You know, it's really challenging, and I feel like some days I really neal it, and other days it's like, "What am I doing, right now?" I guess the main thing is to have a moral compass. For example, I was talking to my mom about the situation with children being separated from their families seeking to immigrate here. She was like, "Just remember this Michael: When you were a kid we used to say, don't lock your brother under the bed." You know, like, don't lock children in cages. Sometimes it's that simple, but we forget because of the dialogue and all these other conversations. It should be against our thing to lock children in cages. So there's all these obvious things that are taught to us when we are young that we seem to forget as we get older — they become more complex.

Yeah, I guess it's just so frustrating sometimes because you're trying to have conversations, but they end up so convoluted, so you're trying to engage with someone you care about but you end up in a place without much resolution or even having made that much progress. I know you have a pretty close relationship with Steve, and I am really interested in the editing process behind the movie, but he mentioned that he coded for three minutes, essentially he was dead for three minutes, and I don't know if you can tell this part of the story for him, but did you end up talking to him what dying felt like?

I talked to him about it. He said that it was this great feeling of letting go. He thought that he would be so scared of dying, but when he actually coded he had this feeling of letting go. He felt like he was outside of his body and looking down onto the bed, and that he was surrounded by this white light. He said it was more like a feeling than it was a vision or something like that. But after he came back he was no longer afraid of dying. He was like, "I know what it feels like, I know what's gonna happen to me, and I'm OK with it."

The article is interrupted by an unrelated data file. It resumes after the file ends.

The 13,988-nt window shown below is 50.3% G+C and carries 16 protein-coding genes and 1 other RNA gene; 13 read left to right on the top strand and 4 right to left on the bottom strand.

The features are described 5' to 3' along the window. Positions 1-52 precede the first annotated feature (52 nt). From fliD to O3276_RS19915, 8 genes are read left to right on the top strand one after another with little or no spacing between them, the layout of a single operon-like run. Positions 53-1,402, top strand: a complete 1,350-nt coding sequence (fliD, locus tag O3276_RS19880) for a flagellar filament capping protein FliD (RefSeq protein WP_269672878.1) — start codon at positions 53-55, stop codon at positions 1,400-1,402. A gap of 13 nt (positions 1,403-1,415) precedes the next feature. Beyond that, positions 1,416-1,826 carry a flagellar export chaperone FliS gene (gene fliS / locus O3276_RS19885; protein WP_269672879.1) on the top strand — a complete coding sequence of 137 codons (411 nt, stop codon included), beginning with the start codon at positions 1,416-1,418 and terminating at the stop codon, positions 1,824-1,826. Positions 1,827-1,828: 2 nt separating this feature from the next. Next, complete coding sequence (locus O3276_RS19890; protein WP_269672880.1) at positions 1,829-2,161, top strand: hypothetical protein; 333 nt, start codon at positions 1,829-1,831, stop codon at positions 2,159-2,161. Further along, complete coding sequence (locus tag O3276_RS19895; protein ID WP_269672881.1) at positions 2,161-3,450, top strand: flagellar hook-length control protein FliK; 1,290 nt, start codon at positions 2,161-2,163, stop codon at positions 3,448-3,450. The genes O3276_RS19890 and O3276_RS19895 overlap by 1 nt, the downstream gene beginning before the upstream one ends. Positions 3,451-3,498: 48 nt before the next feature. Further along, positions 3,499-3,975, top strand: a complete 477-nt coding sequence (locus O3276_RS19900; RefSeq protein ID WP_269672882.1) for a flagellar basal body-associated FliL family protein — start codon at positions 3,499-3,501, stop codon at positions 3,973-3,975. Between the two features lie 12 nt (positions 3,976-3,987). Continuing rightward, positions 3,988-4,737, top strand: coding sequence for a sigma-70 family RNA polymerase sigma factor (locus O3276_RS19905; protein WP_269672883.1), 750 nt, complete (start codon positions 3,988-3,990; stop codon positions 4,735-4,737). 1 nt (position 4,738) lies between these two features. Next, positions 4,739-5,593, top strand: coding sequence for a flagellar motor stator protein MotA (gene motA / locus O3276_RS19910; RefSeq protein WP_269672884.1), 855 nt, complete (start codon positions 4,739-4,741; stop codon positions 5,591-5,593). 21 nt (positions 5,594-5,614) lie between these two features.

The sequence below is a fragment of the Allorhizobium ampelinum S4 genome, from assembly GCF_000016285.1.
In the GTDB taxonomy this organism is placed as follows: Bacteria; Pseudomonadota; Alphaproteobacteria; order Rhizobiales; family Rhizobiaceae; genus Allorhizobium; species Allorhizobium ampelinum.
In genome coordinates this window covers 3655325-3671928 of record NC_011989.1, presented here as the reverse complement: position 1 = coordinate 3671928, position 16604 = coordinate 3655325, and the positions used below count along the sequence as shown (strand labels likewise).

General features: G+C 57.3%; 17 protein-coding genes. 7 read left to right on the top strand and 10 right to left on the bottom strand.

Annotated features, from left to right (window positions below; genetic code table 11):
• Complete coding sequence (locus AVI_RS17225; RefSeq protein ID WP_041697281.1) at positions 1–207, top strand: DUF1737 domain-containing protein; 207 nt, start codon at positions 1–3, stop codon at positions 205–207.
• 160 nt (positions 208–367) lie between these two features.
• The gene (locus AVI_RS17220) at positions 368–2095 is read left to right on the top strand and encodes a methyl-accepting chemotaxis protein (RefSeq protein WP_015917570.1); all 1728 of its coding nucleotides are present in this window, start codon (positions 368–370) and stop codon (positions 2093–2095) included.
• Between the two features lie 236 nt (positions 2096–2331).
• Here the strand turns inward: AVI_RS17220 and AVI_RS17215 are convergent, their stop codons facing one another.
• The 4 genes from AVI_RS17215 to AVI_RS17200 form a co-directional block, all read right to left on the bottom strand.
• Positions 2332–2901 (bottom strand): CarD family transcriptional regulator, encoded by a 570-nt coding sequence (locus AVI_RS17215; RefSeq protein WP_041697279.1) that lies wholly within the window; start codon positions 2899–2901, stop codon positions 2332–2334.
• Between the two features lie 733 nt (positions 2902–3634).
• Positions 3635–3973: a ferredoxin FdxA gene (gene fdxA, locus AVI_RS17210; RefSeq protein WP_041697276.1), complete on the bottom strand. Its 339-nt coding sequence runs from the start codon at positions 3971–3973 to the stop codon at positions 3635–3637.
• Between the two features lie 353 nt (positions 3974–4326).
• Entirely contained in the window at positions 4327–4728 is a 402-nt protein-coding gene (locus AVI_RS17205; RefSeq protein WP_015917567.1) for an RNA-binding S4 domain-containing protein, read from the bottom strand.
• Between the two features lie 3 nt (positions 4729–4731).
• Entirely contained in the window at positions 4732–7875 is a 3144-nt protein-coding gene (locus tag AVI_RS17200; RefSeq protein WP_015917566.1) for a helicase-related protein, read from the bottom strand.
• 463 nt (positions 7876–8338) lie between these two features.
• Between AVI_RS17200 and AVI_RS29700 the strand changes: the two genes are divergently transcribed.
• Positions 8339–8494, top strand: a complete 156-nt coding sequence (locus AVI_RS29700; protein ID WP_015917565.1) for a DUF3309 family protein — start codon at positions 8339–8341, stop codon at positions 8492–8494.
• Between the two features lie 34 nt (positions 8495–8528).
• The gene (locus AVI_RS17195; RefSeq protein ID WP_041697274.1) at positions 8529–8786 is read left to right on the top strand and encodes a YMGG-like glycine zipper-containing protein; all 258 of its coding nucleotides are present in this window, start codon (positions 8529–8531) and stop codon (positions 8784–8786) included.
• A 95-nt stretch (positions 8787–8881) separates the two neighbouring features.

It's something that I think of a lot. I was talking to my tour manager a couple of years ago. I was like, "You know, when you turn 40 you could either have, like three more years to live or 53 more years to live," you know? And it's entirely up to you how you take care of yourself, but then again any of us could have a moment where we're hit by a car or something like that, so you've got to appreciate every precious second, and that was one thing Steve kept telling me, "Don't underestimate the little things." You know, the ability to type, or take a shower, or to hold you partner. Steve was OK with dying and just saying that he appreciates the little things so much more.

Yeah when I started watching the movie I had a question down to ask you how you hold up emotionally after hearing so many heavy stories that you seem to seek out with fans who tell you things. My wife is a nurse in the NICU, so I always ask her how she can come home in one piece, but then there is that scene in the movie where you're in the room with your producers, and you start to break down. I think your mom had just had a stroke, and you were talking about your son. I was wondering, when that kind of stuff happens, and you're editing the movie — and I know you say that "nobody should cry alone" — but is there a point where you leave stuff out of the public conversation, or is you being so public about it a form of you facing your fears, the things that scare you head on?

I mean, I live a life, 24 hours a day, 365 days a year we have our ups and downs, and we try and condense a story into 90-minute movie makes it impossible to show every aspect of who we are, but that particular day, and like you said I had just heard about my mom's stroke and my son's kidney function had dropped to 20-percent, which means he's gonna need a kidney transplant, and it was devastating to me, and I was trying to hold myself together. Like, "Alright I only got a couple days to work with these cats, I gotta finish this record," and they're like, "Bro, something looks wrong with you," and I'm like, "Yeah."